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This is the second posting for “Black Swan” one of my favorites in the 46th Chicago Film Festival. Directed by Darren Aronofsky it is explosive, searing, agonizing and prodigal in its conception; those yearning for the metaphysical, philosophical, dynamic, unusual will be gluttonously satiated. If you lust after the ballet, studied it, acknowledge its commandments, relish its punishments; you will be electrified, terrified and shed any romantic illusions about the glory of it all. There is also a macabre, vicious cruelty, a sacrificial element; the young dancers are crucified on an unforgiving, unrelenting stage; years of torture for an ephemeral moment in the sun.

Natalie Portman gives a searing performance as Nina; the metaphor for all ballerinas, she is imperial in her quest to rise above and beyond her sheltered childhood, naivety, shyness and vulnerability to attain the attributes of both the black and white swan. She has studied ballet and mastered its rigors and stamina demands; her flawless body enhances her performance; she dances most of the sequences (even suffered a dislocated rib), her double Sarah Lane, American Ballet Theatre, performs the challenging point work. She was trained by Mary Helen Bowers (City Ballet dancer from North Carolina); Benjamin Millepied was the choreographer  (New York City Ballet principal). She triumphs, and Tchaikovsky would have melted with her devilish divinity.

Victor Cassel (“Mesrine”) is Thomas, the corps director; Svengali, royally mesmerizing, addictively seductive, rips, tears, rapes layers of insecurity and timidity from Nina’s interpretation, of the black swan.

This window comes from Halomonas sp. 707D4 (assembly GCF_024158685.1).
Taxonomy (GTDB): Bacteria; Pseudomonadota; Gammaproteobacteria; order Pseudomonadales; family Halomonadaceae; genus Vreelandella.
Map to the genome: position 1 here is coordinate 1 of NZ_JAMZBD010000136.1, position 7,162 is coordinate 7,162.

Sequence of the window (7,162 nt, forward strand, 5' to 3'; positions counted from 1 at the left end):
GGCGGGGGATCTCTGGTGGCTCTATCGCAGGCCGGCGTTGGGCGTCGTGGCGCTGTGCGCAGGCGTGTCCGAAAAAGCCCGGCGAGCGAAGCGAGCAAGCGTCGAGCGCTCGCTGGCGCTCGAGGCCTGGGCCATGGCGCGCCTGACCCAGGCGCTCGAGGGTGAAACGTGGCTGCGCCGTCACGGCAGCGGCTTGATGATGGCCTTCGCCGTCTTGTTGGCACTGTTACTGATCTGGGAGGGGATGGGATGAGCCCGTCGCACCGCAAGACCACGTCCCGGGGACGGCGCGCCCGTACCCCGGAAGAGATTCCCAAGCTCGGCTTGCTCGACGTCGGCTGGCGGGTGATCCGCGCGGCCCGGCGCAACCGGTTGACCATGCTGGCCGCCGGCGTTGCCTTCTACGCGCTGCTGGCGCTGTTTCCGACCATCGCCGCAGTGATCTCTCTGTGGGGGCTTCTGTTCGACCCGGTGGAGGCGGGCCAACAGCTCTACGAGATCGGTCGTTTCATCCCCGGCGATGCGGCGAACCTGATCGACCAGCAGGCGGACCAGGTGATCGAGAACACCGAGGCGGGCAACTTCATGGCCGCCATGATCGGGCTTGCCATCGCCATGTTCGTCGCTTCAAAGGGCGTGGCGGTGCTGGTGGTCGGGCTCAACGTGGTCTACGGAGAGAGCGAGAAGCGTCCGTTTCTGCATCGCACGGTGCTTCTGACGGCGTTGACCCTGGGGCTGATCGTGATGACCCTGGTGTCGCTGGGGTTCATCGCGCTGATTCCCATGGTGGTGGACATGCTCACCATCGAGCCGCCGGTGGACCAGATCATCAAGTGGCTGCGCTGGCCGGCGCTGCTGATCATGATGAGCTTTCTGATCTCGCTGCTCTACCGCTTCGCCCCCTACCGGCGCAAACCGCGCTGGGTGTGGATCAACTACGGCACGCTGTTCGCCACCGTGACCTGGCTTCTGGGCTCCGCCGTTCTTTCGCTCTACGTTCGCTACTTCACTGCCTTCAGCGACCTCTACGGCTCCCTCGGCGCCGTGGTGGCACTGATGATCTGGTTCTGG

Barbara Hershey as Nina’s pathetic, suffering, mother, living past delusional dreams through her daughter, gives a fine and credible performance.

Mila Kunis, is Lily, Nina’s prime competition and temptress; dances, seduces, gloats with cataclysmic guile and grace.

The dancing and music soar but “Black Swan” is flawed; there is a veneer of squeamish ugliness lurking, threatening to annihilate the validity of the fantasy; the dark, unbelievable horridness may push audiences away from the depth of the psychological trauma, dedicated endurance all dancers must possess to achieve the ultimate prize, center stage, the spotlight, and a playbill to commemorate their moment of brief, fleeting fame.


For Now……….Peneflix    


  1. Pam Phillips Weston

    We saw Black Swan last night and we echo your review. It is eerie, torturous,captivating, and haunting….it stays with you and you want to talk about it the next day!

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